It’s official: Every single minor-league soccer team in North America now has a plan for joining MLS by getting a new stadium built. The latest candidate: The Indy Eleven, a team in the third-tier minor-league NASL that hasn’t even played its first game yet, but whose owner Ersal Ozdemir said Friday that it could totally join MLS if only it had an $87 million, 18,500-seat stadium.
And who’s going to pay for it?
Ersal Ozdemir said Friday night that he understands why Indianapolis taxpayers wouldn’t want to pay for yet another sports venue.
“I totally get that. People are just tired of that,” said Ozdemir, a local real estate developer. “Because of that, really, we were being very thoughtful of that.”
Right. And who’s going to pay for it?
Lobbyists are trying to find a lawmaker willing to shepherd a bill that would allow the team to capture ticket-tax revenue, plus sales taxes and state and local income taxes, to help it finance the project.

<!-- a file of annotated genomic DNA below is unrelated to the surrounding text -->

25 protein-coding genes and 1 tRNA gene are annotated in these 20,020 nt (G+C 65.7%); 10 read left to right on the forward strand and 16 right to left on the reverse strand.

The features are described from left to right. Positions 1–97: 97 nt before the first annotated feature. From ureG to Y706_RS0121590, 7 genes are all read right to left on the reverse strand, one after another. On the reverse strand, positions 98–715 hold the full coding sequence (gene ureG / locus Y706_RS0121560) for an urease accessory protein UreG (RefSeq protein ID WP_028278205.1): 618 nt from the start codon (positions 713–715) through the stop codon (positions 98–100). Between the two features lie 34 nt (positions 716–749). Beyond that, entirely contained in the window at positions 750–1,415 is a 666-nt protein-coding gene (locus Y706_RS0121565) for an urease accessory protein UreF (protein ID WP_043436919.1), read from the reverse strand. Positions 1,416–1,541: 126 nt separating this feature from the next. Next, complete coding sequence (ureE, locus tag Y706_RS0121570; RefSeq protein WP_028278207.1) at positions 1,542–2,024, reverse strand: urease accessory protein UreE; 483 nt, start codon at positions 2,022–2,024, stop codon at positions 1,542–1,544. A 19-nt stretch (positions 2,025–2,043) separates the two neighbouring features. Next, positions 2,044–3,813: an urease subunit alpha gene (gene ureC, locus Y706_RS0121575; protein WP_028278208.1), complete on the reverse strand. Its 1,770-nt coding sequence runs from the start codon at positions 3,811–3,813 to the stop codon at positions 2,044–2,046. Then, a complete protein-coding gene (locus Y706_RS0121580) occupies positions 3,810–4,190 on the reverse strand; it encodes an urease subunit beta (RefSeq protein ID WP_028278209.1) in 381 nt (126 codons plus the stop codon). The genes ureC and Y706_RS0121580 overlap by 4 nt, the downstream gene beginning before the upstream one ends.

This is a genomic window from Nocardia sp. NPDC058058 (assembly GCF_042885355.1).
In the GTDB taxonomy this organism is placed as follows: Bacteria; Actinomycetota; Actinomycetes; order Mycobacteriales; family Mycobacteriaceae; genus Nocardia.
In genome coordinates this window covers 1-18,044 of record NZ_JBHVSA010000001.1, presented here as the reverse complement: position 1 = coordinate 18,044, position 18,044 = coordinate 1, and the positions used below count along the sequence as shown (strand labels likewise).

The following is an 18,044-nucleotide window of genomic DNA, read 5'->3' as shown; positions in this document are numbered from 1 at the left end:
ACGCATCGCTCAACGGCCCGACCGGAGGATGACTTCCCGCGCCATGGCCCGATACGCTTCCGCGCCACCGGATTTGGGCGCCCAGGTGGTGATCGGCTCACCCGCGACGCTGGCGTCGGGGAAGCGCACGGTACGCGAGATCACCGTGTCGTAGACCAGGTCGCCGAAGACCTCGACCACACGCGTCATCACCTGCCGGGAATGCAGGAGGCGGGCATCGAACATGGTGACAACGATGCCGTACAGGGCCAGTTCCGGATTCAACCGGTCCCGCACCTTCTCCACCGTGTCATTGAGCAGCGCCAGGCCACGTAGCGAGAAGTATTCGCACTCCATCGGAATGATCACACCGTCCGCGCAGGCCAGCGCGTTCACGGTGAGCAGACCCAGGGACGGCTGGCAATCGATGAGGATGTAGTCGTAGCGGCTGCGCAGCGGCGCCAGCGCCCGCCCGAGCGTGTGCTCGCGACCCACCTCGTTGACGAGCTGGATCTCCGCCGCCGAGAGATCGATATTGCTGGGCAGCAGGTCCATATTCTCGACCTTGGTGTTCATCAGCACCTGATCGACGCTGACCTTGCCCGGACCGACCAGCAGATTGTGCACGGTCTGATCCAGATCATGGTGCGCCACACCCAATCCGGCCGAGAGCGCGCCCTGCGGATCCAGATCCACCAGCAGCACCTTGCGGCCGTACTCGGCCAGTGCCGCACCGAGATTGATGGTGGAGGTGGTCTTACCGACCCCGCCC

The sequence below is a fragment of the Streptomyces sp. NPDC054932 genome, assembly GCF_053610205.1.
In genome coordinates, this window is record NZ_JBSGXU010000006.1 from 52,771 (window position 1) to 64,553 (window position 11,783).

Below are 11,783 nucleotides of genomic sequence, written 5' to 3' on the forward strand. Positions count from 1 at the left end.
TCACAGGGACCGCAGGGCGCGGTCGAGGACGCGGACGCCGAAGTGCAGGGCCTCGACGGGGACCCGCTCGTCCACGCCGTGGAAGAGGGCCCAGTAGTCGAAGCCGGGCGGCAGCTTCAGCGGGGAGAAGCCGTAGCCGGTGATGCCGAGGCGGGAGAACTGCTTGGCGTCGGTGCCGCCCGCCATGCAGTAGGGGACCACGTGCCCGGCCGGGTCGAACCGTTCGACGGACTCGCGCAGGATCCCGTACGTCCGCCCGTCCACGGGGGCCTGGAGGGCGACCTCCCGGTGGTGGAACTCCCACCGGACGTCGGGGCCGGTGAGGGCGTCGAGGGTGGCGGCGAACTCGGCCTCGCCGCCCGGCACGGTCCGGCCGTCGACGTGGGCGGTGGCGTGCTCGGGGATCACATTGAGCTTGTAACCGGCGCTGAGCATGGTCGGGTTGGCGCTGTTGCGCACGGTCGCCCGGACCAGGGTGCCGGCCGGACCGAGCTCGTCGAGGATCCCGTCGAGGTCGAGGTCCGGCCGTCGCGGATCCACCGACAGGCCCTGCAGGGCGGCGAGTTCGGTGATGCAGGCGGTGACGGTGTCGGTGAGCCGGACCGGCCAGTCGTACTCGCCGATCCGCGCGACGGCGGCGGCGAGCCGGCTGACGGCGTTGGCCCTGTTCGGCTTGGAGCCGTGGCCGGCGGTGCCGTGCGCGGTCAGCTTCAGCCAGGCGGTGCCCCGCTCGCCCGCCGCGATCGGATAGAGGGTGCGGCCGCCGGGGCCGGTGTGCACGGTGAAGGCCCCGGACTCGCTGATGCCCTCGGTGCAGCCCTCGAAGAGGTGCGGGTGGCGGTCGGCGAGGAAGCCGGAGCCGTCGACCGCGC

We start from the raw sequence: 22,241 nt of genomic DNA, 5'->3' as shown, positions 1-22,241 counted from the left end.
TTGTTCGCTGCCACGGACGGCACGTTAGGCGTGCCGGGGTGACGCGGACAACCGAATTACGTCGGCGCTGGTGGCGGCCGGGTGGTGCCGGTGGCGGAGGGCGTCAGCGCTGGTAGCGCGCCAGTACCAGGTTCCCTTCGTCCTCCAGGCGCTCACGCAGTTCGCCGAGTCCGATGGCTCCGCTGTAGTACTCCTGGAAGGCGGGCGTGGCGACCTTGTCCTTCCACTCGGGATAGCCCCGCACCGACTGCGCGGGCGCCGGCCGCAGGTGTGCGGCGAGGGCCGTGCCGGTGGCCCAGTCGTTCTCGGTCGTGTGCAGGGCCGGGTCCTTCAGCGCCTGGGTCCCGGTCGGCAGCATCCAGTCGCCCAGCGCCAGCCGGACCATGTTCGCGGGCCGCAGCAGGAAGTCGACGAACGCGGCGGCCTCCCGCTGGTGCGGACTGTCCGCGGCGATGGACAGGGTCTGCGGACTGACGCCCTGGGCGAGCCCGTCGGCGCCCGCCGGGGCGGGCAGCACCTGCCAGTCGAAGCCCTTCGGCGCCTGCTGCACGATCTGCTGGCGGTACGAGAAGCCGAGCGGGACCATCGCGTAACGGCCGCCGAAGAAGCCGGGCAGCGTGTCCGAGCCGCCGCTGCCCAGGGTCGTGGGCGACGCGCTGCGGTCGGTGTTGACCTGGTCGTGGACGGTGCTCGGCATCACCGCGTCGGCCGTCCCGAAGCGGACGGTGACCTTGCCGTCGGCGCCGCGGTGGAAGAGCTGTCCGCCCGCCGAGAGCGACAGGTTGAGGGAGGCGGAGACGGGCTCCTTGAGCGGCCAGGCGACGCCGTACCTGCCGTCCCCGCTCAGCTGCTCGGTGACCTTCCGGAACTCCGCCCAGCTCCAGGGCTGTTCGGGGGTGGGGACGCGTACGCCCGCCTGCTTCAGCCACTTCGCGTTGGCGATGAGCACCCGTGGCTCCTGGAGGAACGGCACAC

So by “very thoughtful,” Ozdemir meant “we’re still going to use tax dollars, but we’ll be thoughtful about actually coming clean to the public about this.” (He told the Indianapolis Star that, in their words, “debt for stadium construction could be paid off by accruing taxes from the downtown Professional Sports Development Area,” aka a TIF, aka developers’ favorite confusing hidden tax subsidy.) Though at least that’s more thought than he put into coming up with the team name.